Six current NHL’ers form the nucleus of the Slovakian offence, but they’re augmented with long-time Slovak stars now playing in various European leagues. It’s not a group of the same calibre as the Canadians or the Swedes, but then again they beat Sweden last night and cannot be taken lightly.

There are some high-end offensive players on this team. Marian Gaborik, when healthy, is one of the NHL’s most dynamic goal scorers. He has just four points in five games, but leads the team with three goals – two of them on Slovakia’s dynamic power play. Marian Hossa is tied for the team points lead with seven and is always a threat. Vancouver fans will be thrilled to know that Pavol Demitra seems to have made it back to his pre-injury form in a big hurry: he’s tied with Hossa for the team scoring lead. Michal Handzus has played very well and Miroslav Satan and Tomas Kopecky round out the NHL contingent.

Zigmund Palffy leads the top Slovak league with 52 goals and 99 points in 53 games, and I don’t imagine anyone’s forgotten the six-time 30+ NHL goal-scorer in North America either. Jozef Stumpel sits just shy of the 1000-game mark in the NHL but for two seasons has been one of the top offensive threats in the KHL. Richard Zednik is another longtime NHL’er, and while he’s had a disappointing KHL season offensively he’s a capable two-way player. Branko Radivojevic was a pretty good offensive player in junior but emerged as a solid defensive specialist in the NHL; he’s recaptured his offence in Moscow and is just below a point-per-game pace in the KHL.Lubos Bartecko had a couple of fairly good seasons (with St. Louis and Atlanta) early in the decade and has spent the last few years bouncing around Europe, posting good numbers in Sweden, Slovakia and the Czech Republic. Marcel Hossa was never able to find success at the NHL level despite flashes of potential but he’s another player who has flourished in Russia. Rounding out the forward corps is Martin Cibak, who adds a physical element but not much else. He had a 154-game stint with the Tampa Bay Lightining and plays the role of spare forward for the Slovaks, averaging just over 6:00 minutes per game.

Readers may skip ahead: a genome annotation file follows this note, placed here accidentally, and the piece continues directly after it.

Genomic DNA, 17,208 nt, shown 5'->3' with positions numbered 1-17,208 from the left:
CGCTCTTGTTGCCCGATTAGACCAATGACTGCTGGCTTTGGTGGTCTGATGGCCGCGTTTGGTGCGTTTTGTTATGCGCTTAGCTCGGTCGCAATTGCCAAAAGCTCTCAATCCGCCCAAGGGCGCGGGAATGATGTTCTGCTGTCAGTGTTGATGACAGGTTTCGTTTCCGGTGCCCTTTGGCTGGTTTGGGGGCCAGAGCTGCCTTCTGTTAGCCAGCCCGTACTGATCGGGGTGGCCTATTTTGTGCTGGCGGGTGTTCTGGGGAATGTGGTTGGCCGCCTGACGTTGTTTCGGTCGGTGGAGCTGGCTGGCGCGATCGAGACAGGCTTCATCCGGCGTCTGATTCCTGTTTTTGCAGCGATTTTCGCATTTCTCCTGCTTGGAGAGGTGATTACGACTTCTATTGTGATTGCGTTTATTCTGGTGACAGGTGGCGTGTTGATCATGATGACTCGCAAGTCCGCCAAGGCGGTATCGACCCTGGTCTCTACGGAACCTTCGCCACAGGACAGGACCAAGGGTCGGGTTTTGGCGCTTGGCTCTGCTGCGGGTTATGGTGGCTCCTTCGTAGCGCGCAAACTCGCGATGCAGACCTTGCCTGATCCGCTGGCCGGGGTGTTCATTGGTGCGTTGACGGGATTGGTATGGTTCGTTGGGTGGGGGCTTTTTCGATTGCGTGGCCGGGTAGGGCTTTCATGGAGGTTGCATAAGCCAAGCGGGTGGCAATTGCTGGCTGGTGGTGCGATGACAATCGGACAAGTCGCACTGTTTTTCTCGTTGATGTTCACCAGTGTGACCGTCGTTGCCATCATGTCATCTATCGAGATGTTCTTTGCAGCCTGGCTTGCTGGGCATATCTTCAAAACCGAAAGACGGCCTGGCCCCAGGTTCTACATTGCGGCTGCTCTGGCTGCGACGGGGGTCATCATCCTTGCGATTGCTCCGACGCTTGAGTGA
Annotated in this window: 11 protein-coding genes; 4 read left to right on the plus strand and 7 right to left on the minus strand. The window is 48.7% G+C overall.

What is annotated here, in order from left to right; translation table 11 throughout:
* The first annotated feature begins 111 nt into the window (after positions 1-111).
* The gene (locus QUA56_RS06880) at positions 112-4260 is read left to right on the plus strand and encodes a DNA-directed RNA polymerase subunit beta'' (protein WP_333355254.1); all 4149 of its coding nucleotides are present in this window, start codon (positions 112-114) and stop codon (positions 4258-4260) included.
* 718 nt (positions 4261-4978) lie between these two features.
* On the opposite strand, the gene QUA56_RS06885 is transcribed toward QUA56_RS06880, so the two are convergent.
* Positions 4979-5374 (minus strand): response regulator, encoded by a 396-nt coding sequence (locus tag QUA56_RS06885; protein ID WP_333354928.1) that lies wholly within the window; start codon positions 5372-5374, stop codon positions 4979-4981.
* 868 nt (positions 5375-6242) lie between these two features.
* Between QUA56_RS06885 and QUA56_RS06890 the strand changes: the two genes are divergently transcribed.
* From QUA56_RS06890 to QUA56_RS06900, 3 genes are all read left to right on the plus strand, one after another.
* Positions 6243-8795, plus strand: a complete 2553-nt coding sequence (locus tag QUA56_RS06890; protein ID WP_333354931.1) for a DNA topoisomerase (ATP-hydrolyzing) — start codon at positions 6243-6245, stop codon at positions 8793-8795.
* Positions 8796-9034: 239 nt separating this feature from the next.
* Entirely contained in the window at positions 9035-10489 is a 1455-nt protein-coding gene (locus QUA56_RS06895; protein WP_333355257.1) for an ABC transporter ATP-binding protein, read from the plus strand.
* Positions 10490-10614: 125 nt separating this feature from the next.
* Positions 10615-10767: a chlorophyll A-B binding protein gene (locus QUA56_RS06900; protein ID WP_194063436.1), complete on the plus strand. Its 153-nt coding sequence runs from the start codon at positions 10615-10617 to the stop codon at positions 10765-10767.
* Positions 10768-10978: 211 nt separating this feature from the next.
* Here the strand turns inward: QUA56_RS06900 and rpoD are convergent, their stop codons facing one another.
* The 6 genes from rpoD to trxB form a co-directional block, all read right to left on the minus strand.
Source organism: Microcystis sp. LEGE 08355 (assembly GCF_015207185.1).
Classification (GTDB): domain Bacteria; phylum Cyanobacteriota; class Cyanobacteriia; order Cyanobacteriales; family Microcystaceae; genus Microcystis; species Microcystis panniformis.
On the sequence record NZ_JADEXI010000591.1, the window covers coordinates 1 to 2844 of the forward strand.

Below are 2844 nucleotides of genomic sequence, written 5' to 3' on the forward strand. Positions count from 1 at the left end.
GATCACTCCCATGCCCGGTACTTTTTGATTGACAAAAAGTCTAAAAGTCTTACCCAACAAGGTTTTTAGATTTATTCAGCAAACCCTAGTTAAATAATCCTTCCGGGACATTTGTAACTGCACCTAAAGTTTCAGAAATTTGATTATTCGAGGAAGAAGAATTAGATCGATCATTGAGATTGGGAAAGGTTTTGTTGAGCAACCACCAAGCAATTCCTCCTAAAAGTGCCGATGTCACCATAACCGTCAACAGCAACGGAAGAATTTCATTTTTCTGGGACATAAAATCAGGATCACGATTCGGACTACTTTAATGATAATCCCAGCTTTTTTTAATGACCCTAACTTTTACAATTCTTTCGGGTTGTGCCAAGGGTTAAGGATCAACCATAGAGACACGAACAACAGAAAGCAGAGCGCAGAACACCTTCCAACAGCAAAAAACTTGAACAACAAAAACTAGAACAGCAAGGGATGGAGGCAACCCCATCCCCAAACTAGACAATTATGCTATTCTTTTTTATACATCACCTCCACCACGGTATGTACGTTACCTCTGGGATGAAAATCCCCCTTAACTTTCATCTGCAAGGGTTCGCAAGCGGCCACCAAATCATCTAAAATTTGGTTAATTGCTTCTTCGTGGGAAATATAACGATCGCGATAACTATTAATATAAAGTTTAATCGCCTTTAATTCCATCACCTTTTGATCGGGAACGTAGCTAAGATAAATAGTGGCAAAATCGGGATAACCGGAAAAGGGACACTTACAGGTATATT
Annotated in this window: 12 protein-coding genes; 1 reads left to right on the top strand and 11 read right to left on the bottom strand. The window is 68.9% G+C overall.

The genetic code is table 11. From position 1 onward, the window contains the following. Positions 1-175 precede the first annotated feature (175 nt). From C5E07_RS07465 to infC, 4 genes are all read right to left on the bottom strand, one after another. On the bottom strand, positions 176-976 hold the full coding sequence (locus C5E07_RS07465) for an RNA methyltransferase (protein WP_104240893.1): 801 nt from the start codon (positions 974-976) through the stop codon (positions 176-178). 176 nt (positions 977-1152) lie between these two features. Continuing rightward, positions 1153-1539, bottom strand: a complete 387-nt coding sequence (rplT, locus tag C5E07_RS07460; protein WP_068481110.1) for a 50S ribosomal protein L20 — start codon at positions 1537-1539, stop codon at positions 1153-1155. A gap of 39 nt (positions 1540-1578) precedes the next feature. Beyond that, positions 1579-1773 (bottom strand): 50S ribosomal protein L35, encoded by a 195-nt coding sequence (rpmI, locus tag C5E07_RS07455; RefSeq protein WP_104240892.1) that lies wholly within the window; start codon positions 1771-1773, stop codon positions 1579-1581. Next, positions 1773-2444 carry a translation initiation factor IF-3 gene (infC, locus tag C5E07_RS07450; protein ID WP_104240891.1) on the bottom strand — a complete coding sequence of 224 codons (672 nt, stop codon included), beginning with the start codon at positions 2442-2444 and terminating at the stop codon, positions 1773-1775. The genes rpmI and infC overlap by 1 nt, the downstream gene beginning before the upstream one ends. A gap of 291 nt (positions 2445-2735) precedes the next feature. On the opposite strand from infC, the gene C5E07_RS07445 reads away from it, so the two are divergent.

Comments (3)

  1. Is this Slovak defence big and tough enough to handle the Gorillas of Team Canada?

    Visnovsky is going to suffer a pounding, I suspect.

    Of course, all the usual caveats apply here: Canada will need some luck, the referee could alter the course of the game, the Slovak goalie could stand on his head.

    There’s also the fact that the Slovaks will be playing like lions, as they all have something to prove, much like the Czechs in ’98. They will be on fire.

    But if Team Canada doesn’t out-chance the Slovaks 2-1 at even strength, I’ll be shocked, and I won’t be at all surprised if they don’t out-chance them 3-1, as they did the Russians.

    You can lose if you dominate a game like that.

  2. As long as Canada keeps the hammer down like they did against Russia, they’ll be fine. Nonetheless, the Slovakian forwards are very talented.

    I expect to see a very ‘WJC’ tactic from Canada – use Canada’s size to wear down the Slovaks (aside from Chara, who cannot be worn down) especially their forwards. Look to get traffic infront of Halak and cause havok.

    Canada are the favourites, but the Slovaks are a dangerous underdog

  3. I heard on the radio in Edmonton this morning (Team 1260) that the Slovaks are the biggest team in the tournament? I was pretty surprised to hear that, is there any truth to this?